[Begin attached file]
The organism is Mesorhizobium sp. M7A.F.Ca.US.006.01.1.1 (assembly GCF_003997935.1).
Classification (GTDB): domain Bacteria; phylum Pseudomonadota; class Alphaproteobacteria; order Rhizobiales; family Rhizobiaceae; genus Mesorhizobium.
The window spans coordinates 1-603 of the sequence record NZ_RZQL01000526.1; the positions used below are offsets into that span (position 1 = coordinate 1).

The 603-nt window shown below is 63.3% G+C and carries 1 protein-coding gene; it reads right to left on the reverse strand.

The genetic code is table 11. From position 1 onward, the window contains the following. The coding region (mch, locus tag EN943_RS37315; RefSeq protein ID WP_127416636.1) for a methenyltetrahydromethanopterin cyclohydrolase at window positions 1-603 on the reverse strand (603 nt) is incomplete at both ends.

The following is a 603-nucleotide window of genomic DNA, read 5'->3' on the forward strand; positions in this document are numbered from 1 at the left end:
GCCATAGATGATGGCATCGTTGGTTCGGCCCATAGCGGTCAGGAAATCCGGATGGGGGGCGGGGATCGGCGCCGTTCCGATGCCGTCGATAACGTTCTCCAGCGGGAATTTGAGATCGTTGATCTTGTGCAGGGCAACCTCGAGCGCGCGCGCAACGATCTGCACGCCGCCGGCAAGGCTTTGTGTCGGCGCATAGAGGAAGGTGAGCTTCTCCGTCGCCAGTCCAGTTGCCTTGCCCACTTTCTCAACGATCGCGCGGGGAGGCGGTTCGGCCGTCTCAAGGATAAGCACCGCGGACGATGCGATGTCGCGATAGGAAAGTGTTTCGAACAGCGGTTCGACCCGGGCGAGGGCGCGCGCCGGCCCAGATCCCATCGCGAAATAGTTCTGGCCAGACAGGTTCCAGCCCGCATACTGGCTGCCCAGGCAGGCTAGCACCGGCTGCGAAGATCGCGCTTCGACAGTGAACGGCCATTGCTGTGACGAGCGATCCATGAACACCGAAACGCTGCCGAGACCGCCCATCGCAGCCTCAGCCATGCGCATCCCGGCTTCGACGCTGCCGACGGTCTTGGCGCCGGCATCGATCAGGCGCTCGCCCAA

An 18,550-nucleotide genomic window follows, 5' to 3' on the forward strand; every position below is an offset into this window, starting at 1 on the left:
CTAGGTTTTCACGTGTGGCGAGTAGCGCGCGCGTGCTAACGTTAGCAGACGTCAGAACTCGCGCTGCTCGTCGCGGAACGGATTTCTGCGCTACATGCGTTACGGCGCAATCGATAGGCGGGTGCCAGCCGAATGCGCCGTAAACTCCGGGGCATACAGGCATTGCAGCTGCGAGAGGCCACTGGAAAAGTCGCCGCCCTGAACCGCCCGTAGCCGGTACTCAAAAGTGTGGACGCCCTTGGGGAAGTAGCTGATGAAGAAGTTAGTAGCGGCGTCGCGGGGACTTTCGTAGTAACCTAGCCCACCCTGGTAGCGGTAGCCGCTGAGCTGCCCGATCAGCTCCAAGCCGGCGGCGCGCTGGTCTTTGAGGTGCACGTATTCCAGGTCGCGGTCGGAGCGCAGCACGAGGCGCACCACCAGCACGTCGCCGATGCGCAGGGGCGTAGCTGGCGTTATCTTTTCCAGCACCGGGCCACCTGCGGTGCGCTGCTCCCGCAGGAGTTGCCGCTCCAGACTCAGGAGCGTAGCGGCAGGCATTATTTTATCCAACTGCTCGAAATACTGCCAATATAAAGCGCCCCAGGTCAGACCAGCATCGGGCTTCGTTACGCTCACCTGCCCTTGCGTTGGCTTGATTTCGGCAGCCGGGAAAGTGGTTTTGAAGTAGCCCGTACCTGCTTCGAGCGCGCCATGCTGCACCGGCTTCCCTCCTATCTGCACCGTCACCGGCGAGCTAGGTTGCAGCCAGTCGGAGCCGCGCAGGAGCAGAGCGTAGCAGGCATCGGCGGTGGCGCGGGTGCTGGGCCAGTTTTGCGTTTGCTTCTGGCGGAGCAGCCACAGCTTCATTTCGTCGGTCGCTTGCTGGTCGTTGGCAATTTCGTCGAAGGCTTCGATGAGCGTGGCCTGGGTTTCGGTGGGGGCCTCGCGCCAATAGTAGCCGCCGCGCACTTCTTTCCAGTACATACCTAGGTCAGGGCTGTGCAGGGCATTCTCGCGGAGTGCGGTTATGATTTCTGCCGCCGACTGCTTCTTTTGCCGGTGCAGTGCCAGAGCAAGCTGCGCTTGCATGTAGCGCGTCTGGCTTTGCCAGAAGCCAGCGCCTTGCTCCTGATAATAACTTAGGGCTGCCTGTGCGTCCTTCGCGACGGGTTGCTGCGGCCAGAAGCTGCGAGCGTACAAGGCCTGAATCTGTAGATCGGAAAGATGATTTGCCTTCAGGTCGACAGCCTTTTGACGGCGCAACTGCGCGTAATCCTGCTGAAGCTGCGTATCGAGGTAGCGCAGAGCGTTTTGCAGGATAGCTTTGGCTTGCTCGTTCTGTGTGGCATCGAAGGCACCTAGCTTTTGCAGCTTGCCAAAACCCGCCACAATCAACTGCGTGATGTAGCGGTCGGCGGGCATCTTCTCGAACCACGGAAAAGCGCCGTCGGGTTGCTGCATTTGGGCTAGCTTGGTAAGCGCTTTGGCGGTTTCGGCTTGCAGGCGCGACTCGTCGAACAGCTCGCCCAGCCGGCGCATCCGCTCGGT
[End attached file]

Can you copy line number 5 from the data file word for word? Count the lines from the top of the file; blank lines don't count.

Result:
The genetic code is table 11. From position 1 onward, the window contains the following. The coding region (mch, locus tag EN943_RS37315; RefSeq protein ID WP_127416636.1) for a methenyltetrahydromethanopterin cyclohydrolase at window positions 1-603 on the reverse strand (603 nt) is incomplete at both ends.